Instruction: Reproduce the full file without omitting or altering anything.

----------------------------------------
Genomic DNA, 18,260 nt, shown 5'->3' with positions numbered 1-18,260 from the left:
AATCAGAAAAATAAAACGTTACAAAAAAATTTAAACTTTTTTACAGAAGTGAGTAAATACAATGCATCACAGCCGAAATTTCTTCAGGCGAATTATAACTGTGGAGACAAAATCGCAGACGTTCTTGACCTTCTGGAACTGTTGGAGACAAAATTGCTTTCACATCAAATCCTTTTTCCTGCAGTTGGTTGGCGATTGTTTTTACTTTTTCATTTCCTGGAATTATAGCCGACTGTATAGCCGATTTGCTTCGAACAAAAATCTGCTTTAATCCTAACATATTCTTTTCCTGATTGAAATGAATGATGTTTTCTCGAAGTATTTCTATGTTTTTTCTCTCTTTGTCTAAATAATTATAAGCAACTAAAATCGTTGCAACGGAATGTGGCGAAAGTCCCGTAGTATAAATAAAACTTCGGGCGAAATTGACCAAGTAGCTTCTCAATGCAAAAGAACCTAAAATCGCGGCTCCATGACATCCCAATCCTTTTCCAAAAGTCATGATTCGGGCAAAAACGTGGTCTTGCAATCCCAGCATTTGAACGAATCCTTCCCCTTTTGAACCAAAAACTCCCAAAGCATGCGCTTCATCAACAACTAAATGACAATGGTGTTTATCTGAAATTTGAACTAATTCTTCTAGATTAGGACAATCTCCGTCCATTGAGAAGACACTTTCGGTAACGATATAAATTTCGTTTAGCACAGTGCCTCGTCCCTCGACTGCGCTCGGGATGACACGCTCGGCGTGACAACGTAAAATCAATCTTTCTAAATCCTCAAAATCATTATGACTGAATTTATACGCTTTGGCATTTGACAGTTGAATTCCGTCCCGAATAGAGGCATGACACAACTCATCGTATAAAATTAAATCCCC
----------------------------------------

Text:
Genomic DNA, 18,260 nt, shown 5'->3' with positions numbered 1-18,260 from the left:
AATCAGAAAAATAAAACGTTACAAAAAAATTTAAACTTTTTTACAGAAGTGAGTAAATACAATGCATCACAGCCGAAATTTCTTCAGGCGAATTATAACTGTGGAGACAAAATCGCAGACGTTCTTGACCTTCTGGAACTGTTGGAGACAAAATTGCTTTCACATCAAATCCTTTTTCCTGCAGTTGGTTGGCGATTGTTTTTACTTTTTCATTTCCTGGAATTATAGCCGACTGTATAGCCGATTTGCTTCGAACAAAAATCTGCTTTAATCCTAACATATTCTTTTCCTGATTGAAATGAATGATGTTTTCTCGAAGTATTTCTATGTTTTTTCTCTCTTTGTCTAAATAATTATAAGCAACTAAAATCGTTGCAACGGAATGTGGCGAAAGTCCCGTAGTATAAATAAAACTTCGGGCGAAATTGACCAAGTAGCTTCTCAATGCAAAAGAACCTAAAATCGCGGCTCCATGACATCCCAATCCTTTTCCAAAAGTCATGATTCGGGCAAAAACGTGGTCTTGCAATCCCAGCATTTGAACGAATCCTTCCCCTTTTGAACCAAAAACTCCCAAAGCATGCGCTTCATCAACAACTAAATGACAATGGTGTTTATCTGAAATTTGAACTAATTCTTCTAGATTAGGACAATCTCCGTCCATTGAGAAGACACTTTCGGTAACGATATAAATTTCGTTTAGCACAGTGCCTCGTCCCTCGACTGCGCTCGGGATGACACGCTCGGCGTGACAACGTAAAATCAATCTTTCTAAATCCTCAAAATCATTATGACTGAATTTATACGCTTTGGCATTTGACAGTTGAATTCCGTCCCGAATAGAGGCATGACACAACTCATCGTATAAAATTAAATCCCC